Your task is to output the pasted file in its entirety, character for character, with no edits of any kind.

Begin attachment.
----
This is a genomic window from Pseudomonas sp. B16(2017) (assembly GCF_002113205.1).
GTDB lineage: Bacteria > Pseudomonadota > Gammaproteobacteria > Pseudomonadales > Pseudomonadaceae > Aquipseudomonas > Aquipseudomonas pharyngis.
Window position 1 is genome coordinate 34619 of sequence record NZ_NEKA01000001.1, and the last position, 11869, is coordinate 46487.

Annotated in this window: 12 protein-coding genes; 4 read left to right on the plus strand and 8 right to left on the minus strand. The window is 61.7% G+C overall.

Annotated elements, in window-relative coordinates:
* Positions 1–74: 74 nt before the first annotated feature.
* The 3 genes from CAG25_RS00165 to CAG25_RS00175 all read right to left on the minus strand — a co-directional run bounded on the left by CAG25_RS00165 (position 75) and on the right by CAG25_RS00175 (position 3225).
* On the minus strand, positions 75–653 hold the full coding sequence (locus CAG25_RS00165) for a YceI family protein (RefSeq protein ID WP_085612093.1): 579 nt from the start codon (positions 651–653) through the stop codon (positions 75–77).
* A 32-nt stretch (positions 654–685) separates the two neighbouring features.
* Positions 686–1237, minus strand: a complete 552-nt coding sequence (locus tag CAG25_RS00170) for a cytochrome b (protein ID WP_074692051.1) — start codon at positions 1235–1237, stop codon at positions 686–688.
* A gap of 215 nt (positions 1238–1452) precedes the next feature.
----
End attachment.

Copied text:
This is a genomic window from Pseudomonas sp. B16(2017) (assembly GCF_002113205.1).
GTDB lineage: Bacteria > Pseudomonadota > Gammaproteobacteria > Pseudomonadales > Pseudomonadaceae > Aquipseudomonas > Aquipseudomonas pharyngis.
Window position 1 is genome coordinate 34619 of sequence record NZ_NEKA01000001.1, and the last position, 11869, is coordinate 46487.

Annotated in this window: 12 protein-coding genes; 4 read left to right on the plus strand and 8 right to left on the minus strand. The window is 61.7% G+C overall.

Annotated elements, in window-relative coordinates:
* Positions 1–74: 74 nt before the first annotated feature.
* The 3 genes from CAG25_RS00165 to CAG25_RS00175 all read right to left on the minus strand — a co-directional run bounded on the left by CAG25_RS00165 (position 75) and on the right by CAG25_RS00175 (position 3225).
* On the minus strand, positions 75–653 hold the full coding sequence (locus CAG25_RS00165) for a YceI family protein (RefSeq protein ID WP_085612093.1): 579 nt from the start codon (positions 651–653) through the stop codon (positions 75–77).
* A 32-nt stretch (positions 654–685) separates the two neighbouring features.
* Positions 686–1237, minus strand: a complete 552-nt coding sequence (locus tag CAG25_RS00170) for a cytochrome b (protein ID WP_074692051.1) — start codon at positions 1235–1237, stop codon at positions 686–688.
* A gap of 215 nt (positions 1238–1452) precedes the next feature.